Mental Health Bill to Provide Suicide Prevention Focused Resources for Veterans

NEWPORT NEWS, Va. — This could be promising news for Virginia veterans battling mental health issues. The bill aims to focus on a bill that would create new suicide prevention to help veterans with mental health issues.

The legislation, presented by Del. Anne Ferrell Tata, will focus on creating a Suicide Prevention Coordinator position in Virginia.

News 3 caught up with a Vietnam War veteran who says it’s long overdue.

Ron Curtis, a Vietnam veteran, said: “Some veterans feel neglected. They feel like they’ve been pushed into a corner and say, ‘OK, you were in the military – that’s it. ‘”

This is partly why the Joint Leadership Council of Veterans Service Organizations (JLC) joined Del. Tata to introduce legislation that will create a coordinator to focus on mental health screenings for those who have served.

“Dedicated to providing training, prevention, and really resources to military or veterans and military families,” said Denice Williams, President of JLC.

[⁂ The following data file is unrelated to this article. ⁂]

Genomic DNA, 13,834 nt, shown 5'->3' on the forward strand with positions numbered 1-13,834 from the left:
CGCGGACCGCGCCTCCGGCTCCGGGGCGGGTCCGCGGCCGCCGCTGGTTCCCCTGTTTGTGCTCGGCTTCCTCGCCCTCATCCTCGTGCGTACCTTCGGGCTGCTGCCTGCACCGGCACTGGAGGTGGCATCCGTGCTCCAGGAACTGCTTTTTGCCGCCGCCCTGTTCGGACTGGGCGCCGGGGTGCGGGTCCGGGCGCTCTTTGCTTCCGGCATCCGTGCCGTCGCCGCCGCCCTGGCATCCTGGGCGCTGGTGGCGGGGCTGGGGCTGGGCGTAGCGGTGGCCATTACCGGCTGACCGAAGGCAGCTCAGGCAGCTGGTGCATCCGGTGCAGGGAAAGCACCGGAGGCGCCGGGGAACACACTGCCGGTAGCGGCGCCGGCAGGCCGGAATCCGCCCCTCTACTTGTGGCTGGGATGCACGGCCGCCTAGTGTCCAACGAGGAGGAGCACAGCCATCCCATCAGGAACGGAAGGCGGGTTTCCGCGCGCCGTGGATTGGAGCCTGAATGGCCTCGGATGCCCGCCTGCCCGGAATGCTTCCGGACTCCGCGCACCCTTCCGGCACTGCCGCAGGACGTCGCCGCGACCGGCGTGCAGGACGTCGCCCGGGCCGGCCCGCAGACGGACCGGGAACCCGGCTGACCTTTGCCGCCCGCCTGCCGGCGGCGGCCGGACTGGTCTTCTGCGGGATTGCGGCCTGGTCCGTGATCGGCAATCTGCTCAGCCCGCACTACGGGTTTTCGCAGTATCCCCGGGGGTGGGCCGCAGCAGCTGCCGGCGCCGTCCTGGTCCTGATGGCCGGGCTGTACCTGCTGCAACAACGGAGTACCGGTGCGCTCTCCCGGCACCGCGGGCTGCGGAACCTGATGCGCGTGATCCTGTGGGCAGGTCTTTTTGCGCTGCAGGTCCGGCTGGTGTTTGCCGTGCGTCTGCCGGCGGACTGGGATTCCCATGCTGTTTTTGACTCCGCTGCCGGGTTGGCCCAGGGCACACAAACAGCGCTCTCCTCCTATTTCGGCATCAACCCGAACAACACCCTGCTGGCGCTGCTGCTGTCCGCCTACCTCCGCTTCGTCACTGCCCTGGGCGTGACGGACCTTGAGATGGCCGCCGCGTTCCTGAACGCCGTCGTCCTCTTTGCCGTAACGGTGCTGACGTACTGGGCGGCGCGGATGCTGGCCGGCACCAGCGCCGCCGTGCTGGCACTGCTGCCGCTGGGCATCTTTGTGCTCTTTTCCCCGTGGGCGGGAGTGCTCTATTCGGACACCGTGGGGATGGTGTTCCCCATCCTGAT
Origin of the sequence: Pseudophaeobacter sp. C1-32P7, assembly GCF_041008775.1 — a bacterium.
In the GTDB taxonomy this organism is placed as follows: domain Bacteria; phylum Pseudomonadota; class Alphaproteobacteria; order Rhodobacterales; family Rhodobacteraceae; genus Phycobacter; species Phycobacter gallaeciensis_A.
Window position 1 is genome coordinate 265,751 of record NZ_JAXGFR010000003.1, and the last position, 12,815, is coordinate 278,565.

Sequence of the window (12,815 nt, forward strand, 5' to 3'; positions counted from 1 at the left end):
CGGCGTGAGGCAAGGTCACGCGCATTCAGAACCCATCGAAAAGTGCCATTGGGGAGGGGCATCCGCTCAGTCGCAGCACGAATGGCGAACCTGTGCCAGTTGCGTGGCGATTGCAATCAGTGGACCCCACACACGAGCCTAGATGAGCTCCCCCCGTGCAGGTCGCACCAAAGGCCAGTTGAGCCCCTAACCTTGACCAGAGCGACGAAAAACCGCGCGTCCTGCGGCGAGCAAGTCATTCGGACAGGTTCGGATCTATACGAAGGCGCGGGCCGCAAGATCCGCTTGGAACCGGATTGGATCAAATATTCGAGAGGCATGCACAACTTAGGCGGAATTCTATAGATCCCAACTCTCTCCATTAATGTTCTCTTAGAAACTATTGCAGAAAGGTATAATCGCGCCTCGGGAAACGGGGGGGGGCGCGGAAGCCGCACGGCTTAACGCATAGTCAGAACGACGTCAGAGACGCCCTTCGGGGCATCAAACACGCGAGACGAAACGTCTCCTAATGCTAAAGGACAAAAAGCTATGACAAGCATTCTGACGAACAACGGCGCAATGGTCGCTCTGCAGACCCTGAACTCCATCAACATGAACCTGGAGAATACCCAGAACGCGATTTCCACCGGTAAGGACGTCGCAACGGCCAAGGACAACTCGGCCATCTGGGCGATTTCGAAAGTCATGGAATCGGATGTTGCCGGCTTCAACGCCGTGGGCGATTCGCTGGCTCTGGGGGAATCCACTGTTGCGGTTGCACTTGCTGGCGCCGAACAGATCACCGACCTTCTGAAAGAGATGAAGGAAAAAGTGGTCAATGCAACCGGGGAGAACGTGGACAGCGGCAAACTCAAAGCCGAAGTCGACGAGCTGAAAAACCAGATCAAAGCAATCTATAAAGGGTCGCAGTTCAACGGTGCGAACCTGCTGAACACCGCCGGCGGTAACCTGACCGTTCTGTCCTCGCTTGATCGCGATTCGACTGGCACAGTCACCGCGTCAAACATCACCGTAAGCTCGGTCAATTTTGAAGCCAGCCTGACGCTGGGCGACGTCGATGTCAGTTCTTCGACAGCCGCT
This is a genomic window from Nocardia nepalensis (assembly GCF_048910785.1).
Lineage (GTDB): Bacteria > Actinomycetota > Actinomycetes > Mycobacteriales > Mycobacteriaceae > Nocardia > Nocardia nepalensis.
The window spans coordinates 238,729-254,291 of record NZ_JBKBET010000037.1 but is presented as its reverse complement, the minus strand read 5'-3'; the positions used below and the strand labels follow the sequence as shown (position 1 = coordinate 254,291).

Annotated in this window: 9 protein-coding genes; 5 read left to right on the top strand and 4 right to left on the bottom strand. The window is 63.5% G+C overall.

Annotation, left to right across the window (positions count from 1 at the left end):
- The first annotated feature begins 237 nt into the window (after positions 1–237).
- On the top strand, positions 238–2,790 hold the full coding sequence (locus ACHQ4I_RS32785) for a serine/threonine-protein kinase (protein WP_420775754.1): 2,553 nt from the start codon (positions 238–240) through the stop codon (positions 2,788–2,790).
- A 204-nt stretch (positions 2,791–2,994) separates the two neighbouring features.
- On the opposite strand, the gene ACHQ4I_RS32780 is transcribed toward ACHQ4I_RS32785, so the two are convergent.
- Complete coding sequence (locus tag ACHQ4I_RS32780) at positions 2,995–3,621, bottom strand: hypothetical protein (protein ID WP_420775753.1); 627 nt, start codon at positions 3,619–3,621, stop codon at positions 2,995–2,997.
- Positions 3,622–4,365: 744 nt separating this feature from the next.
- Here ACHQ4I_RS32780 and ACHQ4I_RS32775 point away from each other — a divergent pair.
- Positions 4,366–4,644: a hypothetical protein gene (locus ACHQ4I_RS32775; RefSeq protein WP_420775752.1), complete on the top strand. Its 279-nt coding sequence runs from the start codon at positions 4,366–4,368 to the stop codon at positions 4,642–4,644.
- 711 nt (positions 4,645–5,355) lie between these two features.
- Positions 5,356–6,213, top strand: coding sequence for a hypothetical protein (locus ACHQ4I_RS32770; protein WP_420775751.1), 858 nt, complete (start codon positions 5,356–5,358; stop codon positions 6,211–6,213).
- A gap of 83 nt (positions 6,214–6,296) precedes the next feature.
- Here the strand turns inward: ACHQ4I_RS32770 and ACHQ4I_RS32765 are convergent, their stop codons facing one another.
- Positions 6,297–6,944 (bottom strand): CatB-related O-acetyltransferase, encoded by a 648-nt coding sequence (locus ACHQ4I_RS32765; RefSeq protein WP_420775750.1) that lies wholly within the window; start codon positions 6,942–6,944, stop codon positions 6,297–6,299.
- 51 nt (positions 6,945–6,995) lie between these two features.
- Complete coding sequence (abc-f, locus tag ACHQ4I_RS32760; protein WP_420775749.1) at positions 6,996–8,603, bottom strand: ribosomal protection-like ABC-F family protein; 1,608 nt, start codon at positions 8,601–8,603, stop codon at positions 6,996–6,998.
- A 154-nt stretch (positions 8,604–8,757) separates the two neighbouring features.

In 2019, there were 188 veteran suicides in Virginia – that’s according to the latest report from the US Department of Veterans Affairs.

“PTSD, depression and anxiety are real. It’s very real and there’s no age limit,” Williams said.

Leaders said the legislation comes at a critical time, especially with many people struggling with the added stressors of COVID-19. A Vietnam veteran told us about his mental battles.

“The smallest thing can trigger my PTSD, and my whole attitude can flip,” Curtis said.

This led Curtis to turn to alcohol in his past.

“I never did drugs, but I tried to drink my problems. I was locked up in the VA hospital, in the psychiatric ward so many times that they put a sign on my door saying “This room belongs to Ron Curtis,'” Curtis said.

Turning his pain into power, Curtis is now an advocate for service members and veterans struggling with mental health crises and hopes the bill’s passage will be a priority this legislative session.

“I’m happy to help another veteran. If I can save a veteran without killing himself, I’ll feel a whole lot better,” Curtis said.

The legislation passed the House of Delegates earlier this month and was referred to a Senate committee last week.

Related: Hampton VA Helps Male Veterans, Raises Mental Health and Suicide Prevention Awareness